The idea of these blue crab fagottini emerged from an unexpected find of Greek blue crabs when I was looking to buy some porcini mushrooms. But you know as they say: everything happens for a reason. And I needed no better reason to test my new handmade Japanese ceramic plates than this random find of blue crabs as an excuse for a new cooking experiment.
The crab meat
Wash the blue crab, then boil them in a big pot of hot water until their colour changes to an impressive bright orange. Remove them from the pot and put them in a bowl of cold water and ice cubes. When cooled, clean them and extract the meat, reserving the leftovers (shells, carcass, tongs) for the stock. Season the crab meat with Maldon salt, Tellichery pepper, tabasco, lemon juice, and cover with cling film, and store in the fridge so that the flavours can develop.
Mix 175g of Italian pasta flour with 75g of semolina flour, add 4 egg yolks and start forming the dough by hand, adding water and a drizzle of olive oil until the dough reaches the desired consistency. Continue to knead it until it becomes elastic, then wrap it in cling film and refrigerate it for half an hour. Meanwhile, make the stock.
In a pot, put the crab leftovers with a whole shallot, the white part of a leek, a bay leaf, a few peppercorns, and two peeled cloves of garlic and cover everything with water. Bring to a boil and let it simmer for a good 30 minutes, then strain it, reserving the liquid and the garlic cloves. Return the liquid to the stove, together with the two cloves of garlic, and let it simmer again. Meanwhile, take the crab meat out of the fridge and the pasta machine out of the closet and started shaping the fagottini.
Pass the dough through the pasta machine until you get some beautiful yellow very thin strips. Cover them with a slightly damp towel so they don’t dry while you work the rest of the dough. From the strips, start cutting 8cm squares (roughly as big as a post-it). In the middle of each square, put a small amount of crab meat – as much as you can grab with your fingertips. Bring the sides of the squares together, making sure there’s no air in the newly formed pyramids so they won’t break while boiling. Leave the fagottini to dry on a kitchen rack and next, prepare the silky sauce.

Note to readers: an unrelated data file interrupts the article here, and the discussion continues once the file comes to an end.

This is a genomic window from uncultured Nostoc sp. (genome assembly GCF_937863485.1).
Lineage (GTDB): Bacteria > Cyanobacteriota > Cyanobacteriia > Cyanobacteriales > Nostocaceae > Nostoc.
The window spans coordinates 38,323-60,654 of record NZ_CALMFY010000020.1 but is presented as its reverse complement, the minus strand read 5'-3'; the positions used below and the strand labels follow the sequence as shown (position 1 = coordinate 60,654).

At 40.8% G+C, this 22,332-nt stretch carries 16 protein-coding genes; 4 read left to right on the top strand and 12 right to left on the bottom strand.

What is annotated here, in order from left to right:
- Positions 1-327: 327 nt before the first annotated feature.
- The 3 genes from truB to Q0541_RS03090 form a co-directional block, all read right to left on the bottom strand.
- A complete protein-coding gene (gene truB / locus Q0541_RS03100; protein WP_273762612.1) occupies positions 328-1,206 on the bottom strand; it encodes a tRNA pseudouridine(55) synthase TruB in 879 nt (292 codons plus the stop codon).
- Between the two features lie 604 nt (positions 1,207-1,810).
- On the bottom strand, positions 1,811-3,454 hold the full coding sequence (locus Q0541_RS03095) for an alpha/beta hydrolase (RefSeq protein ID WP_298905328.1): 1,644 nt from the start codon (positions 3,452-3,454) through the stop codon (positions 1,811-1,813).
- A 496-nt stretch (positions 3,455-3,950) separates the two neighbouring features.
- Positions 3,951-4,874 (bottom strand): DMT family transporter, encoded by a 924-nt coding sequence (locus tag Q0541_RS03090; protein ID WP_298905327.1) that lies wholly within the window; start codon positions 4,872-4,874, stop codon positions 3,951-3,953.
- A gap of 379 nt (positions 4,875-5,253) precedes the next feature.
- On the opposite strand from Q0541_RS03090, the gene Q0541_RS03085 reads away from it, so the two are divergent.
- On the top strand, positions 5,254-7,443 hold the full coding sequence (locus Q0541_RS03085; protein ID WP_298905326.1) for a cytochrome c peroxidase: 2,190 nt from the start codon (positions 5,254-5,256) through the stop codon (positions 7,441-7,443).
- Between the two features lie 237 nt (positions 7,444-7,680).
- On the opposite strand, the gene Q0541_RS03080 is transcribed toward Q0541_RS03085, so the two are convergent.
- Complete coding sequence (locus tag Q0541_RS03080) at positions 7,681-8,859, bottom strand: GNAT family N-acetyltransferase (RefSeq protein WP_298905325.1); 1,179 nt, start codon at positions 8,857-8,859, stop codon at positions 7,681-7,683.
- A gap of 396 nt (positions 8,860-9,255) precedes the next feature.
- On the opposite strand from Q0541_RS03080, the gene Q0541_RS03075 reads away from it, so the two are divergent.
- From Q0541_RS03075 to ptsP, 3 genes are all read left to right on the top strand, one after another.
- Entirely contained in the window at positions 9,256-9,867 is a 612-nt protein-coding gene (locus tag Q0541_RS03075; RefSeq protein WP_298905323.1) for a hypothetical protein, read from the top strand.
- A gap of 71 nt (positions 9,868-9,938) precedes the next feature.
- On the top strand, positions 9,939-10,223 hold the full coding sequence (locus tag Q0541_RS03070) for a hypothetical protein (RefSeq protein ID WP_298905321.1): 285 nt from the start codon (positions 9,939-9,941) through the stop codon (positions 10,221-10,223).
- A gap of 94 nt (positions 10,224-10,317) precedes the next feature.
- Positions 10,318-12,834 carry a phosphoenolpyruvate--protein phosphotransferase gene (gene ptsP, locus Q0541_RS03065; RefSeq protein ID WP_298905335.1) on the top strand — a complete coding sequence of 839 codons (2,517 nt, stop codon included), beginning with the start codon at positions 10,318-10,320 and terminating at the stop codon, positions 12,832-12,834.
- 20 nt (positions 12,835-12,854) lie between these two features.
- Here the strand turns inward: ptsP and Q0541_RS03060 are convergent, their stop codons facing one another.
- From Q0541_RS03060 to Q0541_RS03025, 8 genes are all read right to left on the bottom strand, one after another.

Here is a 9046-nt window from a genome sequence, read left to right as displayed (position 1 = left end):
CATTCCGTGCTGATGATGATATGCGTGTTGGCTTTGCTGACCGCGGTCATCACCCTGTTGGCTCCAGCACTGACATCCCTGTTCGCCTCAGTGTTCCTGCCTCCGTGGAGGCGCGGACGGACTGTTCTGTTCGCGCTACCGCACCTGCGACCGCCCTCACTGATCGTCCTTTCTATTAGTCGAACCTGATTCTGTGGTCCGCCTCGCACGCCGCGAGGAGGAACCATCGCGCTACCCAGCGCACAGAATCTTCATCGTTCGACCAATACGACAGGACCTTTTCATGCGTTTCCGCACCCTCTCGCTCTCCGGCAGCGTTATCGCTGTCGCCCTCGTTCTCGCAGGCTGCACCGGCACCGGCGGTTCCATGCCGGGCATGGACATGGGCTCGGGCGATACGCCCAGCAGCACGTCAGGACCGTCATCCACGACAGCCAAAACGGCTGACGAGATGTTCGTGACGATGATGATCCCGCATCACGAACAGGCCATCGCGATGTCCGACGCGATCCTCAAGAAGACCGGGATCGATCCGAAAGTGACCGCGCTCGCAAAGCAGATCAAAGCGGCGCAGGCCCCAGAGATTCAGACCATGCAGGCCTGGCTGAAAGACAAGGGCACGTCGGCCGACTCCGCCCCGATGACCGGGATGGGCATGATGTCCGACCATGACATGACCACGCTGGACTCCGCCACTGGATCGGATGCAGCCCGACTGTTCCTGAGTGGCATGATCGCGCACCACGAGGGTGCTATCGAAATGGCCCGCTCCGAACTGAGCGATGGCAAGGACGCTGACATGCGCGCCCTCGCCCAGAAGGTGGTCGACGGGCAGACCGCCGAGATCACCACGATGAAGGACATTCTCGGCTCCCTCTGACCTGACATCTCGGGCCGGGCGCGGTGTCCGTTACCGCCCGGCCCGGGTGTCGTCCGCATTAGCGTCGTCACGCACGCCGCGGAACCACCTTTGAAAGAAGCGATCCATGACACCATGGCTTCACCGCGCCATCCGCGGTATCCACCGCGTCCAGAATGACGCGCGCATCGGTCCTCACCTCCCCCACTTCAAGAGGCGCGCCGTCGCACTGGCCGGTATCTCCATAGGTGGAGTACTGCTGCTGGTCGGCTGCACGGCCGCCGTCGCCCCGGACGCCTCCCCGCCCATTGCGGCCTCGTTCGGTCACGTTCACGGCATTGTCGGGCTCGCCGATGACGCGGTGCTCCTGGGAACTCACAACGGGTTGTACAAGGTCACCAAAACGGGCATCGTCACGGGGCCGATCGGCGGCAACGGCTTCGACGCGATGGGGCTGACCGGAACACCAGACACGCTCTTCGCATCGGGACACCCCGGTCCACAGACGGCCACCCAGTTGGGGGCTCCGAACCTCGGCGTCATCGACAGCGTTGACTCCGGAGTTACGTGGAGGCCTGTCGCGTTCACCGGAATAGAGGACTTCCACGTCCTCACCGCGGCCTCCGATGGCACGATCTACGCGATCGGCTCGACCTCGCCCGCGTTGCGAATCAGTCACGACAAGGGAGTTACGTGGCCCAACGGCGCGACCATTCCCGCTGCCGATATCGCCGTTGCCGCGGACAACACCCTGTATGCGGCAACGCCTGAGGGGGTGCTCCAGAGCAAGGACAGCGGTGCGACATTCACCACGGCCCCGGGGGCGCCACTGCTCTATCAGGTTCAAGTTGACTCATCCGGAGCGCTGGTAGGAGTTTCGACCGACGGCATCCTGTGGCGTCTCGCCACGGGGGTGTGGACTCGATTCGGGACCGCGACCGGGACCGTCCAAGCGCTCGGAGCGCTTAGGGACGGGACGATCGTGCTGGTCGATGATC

While the soup is simmering, add 100 ml of white wine. Let it simmer again until it’s reduced, then I repeat the process, adding another 100 ml of white wine and allowing it to reduce. When the liquid starts simmering again, add 35% fat cooking cream, stirring continuously with a whisk. This makes the garlic cloves turn into a paste and perfectly integrate into the sauce. Season with salt and pepper and continue to stir over low heat until you get the finest, most balanced, insanely good sauce.
Final preparations and plating
Cook the fagottini in a pot of boiling water seasoned with a generous amount of salt and leave them for 3 minutes. They’re ready when they float. Take them out and transfer them into a pan with beurre noisette (lightly caramelised butter) for another minute, until the butter covers the pasta in a velvety coat, giving it a beautiful shine. For the plating, draw a line with the fabulous silky sauce and placed the fagottini on top of it; decorate with microgreens and finish with some freshly ground Tellichery.